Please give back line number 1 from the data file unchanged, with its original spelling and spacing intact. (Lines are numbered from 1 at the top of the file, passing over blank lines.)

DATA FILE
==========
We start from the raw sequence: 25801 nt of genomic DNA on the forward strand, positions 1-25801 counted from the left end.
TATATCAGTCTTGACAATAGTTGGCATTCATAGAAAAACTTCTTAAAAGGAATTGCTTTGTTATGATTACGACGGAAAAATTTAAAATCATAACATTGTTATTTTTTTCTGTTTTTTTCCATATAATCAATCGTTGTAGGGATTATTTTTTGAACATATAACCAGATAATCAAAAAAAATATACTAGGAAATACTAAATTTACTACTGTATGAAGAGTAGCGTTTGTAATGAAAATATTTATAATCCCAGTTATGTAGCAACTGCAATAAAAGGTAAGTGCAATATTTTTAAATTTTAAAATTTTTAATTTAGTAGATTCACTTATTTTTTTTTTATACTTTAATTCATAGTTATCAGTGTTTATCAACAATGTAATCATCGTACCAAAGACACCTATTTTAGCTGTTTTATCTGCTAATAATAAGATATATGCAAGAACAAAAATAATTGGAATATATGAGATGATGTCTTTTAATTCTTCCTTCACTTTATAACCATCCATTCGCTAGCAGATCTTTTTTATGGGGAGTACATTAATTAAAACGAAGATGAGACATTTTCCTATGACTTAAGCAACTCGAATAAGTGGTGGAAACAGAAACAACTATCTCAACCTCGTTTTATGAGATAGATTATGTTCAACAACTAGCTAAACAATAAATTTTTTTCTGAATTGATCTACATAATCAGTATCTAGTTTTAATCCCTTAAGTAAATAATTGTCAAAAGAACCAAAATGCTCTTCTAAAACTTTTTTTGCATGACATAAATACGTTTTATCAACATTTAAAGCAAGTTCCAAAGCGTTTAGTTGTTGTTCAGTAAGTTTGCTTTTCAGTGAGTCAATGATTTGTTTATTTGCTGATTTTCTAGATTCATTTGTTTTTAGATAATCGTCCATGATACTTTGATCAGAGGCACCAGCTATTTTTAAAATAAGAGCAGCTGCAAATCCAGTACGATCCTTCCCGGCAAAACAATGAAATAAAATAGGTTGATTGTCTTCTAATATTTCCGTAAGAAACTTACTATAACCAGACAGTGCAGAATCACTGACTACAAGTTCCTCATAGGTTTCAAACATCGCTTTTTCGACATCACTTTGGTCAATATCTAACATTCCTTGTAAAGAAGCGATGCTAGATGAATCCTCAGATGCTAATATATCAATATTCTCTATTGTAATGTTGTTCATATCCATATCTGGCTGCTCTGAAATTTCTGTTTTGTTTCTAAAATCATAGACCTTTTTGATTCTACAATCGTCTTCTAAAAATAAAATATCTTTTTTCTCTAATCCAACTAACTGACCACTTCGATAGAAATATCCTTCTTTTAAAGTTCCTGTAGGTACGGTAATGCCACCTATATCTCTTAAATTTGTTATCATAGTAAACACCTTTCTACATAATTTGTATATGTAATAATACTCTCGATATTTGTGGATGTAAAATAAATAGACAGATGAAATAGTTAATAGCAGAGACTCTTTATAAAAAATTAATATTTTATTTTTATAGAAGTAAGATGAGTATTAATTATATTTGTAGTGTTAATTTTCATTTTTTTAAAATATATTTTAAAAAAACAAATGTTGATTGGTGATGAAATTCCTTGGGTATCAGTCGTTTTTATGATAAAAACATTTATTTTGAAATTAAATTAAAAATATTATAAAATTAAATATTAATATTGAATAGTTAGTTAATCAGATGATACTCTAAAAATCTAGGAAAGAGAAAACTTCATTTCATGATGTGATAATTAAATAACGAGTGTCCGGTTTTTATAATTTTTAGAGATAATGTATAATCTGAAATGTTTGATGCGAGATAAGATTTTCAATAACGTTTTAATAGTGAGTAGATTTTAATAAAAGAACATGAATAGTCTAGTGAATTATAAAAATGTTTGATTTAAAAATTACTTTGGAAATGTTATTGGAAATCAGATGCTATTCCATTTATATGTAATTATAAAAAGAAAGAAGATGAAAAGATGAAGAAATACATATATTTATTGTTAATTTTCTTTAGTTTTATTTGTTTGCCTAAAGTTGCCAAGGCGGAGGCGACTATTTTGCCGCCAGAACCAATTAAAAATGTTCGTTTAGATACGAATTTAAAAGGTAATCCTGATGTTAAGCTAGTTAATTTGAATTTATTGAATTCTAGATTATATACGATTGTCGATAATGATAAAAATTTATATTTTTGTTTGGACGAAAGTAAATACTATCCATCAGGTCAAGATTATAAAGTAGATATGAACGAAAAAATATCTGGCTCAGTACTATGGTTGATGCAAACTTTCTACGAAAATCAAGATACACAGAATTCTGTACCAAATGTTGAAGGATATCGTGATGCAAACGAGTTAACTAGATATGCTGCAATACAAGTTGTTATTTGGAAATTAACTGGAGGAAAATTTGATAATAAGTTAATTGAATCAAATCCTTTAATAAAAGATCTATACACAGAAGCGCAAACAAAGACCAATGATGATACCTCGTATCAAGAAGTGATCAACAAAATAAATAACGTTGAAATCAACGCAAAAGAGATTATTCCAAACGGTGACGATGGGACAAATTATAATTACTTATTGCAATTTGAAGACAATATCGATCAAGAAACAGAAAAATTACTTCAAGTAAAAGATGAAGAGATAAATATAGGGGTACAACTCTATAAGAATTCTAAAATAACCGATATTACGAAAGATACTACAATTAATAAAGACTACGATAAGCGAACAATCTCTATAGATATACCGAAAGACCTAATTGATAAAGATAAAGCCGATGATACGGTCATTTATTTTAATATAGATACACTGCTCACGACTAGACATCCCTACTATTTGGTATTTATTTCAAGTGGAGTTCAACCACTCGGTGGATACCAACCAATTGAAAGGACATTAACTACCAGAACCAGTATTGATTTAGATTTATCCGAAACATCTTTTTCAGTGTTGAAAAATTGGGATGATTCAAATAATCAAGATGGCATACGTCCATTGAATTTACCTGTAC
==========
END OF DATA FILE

We start from the raw sequence: 25801 nt of genomic DNA on the forward strand, positions 1-25801 counted from the left end.